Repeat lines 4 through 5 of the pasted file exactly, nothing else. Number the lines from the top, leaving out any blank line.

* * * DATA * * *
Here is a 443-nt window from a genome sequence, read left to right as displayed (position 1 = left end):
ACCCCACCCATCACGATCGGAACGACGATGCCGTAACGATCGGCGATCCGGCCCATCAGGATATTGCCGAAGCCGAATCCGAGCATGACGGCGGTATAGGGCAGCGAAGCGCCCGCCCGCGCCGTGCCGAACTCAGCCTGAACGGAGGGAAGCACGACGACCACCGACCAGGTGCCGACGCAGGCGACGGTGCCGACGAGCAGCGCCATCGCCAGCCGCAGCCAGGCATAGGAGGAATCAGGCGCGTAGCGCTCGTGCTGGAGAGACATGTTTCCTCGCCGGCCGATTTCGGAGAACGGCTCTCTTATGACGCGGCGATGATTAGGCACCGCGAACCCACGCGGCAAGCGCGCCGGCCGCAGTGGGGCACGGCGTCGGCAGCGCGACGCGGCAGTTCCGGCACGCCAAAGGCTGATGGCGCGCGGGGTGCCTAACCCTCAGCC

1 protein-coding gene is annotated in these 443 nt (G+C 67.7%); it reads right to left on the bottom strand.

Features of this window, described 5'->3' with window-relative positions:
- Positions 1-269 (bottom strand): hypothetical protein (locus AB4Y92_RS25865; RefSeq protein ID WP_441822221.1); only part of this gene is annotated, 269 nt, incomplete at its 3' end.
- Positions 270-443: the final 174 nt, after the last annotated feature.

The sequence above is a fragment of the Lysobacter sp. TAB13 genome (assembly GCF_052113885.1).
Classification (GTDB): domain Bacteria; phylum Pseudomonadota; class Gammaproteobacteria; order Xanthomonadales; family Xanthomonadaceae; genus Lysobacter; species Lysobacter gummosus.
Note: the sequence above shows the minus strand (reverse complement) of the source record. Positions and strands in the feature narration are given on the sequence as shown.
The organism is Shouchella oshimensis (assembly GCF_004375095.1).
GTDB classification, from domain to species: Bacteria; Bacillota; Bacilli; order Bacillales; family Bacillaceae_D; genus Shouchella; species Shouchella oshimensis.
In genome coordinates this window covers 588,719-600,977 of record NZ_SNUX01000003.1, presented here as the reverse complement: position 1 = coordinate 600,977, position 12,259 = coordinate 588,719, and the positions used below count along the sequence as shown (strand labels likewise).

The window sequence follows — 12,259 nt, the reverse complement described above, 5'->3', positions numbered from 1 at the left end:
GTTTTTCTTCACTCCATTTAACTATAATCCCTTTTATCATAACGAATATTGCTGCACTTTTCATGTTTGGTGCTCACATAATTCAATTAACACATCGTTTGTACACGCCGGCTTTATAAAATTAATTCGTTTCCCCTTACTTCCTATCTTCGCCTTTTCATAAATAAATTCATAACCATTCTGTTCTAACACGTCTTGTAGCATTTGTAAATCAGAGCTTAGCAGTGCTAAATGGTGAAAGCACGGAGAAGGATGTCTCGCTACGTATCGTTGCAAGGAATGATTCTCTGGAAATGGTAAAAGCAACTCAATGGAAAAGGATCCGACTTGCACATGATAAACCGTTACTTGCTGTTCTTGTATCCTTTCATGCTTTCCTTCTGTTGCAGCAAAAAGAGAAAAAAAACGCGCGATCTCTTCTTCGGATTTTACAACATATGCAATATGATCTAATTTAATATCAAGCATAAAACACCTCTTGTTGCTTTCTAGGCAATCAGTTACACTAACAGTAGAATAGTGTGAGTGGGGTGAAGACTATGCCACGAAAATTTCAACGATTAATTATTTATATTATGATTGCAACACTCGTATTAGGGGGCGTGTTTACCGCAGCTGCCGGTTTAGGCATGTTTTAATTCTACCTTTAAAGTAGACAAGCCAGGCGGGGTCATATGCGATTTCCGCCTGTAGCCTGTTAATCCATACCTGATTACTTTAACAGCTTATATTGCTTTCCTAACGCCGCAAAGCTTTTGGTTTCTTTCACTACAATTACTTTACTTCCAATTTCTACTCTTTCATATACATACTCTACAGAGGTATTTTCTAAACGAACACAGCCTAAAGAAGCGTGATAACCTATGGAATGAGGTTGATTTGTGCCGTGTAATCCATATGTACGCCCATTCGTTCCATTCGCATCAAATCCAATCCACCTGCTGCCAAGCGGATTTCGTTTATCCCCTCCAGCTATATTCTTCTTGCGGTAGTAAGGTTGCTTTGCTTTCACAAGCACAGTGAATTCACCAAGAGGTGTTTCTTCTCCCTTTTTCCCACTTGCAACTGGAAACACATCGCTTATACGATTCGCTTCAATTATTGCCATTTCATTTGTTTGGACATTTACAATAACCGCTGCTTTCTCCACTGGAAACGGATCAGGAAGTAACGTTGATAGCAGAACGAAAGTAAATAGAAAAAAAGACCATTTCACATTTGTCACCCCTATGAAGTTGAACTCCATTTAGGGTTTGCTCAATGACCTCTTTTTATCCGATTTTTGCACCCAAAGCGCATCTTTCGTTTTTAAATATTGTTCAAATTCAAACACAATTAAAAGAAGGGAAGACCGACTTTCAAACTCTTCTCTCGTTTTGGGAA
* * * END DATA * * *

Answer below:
Features of this window, described 5'->3' with window-relative positions:
- Positions 1-269 (bottom strand): hypothetical protein (locus AB4Y92_RS25865; RefSeq protein ID WP_441822221.1); only part of this gene is annotated, 269 nt, incomplete at its 3' end.